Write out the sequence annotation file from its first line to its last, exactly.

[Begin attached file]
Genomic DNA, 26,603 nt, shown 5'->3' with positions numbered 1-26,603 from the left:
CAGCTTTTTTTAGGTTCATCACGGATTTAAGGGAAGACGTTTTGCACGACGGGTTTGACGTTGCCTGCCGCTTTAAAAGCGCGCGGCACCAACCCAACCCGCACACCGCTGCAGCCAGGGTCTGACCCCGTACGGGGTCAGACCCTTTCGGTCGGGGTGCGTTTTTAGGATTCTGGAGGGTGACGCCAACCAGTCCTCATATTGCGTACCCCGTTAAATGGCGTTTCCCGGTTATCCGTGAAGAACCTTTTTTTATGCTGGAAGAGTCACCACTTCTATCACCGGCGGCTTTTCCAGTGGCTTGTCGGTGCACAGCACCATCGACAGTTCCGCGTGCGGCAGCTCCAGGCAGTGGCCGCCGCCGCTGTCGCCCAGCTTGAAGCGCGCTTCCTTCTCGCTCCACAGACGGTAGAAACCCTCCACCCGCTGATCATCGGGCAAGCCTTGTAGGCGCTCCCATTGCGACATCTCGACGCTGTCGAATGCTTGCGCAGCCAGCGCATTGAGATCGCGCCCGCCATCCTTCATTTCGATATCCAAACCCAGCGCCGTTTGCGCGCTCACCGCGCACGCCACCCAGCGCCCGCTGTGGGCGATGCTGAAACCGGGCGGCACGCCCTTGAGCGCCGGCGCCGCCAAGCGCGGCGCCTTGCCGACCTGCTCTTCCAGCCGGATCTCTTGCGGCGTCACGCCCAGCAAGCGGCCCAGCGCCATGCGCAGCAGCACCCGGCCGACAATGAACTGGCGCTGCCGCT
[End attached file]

Genomic DNA, 26,603 nt, shown 5'->3' with positions numbered 1-26,603 from the left:
CAGCTTTTTTTAGGTTCATCACGGATTTAAGGGAAGACGTTTTGCACGACGGGTTTGACGTTGCCTGCCGCTTTAAAAGCGCGCGGCACCAACCCAACCCGCACACCGCTGCAGCCAGGGTCTGACCCCGTACGGGGTCAGACCCTTTCGGTCGGGGTGCGTTTTTAGGATTCTGGAGGGTGACGCCAACCAGTCCTCATATTGCGTACCCCGTTAAATGGCGTTTCCCGGTTATCCGTGAAGAACCTTTTTTTATGCTGGAAGAGTCACCACTTCTATCACCGGCGGCTTTTCCAGTGGCTTGTCGGTGCACAGCACCATCGACAGTTCCGCGTGCGGCAGCTCCAGGCAGTGGCCGCCGCCGCTGTCGCCCAGCTTGAAGCGCGCTTCCTTCTCGCTCCACAGACGGTAGAAACCCTCCACCCGCTGATCATCGGGCAAGCCTTGTAGGCGCTCCCATTGCGACATCTCGACGCTGTCGAATGCTTGCGCAGCCAGCGCATTGAGATCGCGCCCGCCATCCTTCATTTCGATATCCAAACCCAGCGCCGTTTGCGCGCTCACCGCGCACGCCACCCAGCGCCCGCTGTGGGCGATGCTGAAACCGGGCGGCACGCCCTTGAGCGCCGGCGCCGCCAAGCGCGGCGCCTTGCCGACCTGCTCTTCCAGCCGGATCTCTTGCGGCGTCACGCCCAGCAAGCGGCCCAGCGCCATGCGCAGCAGCACCCGGCCGACAATGAACTGGCGCTGCCGCT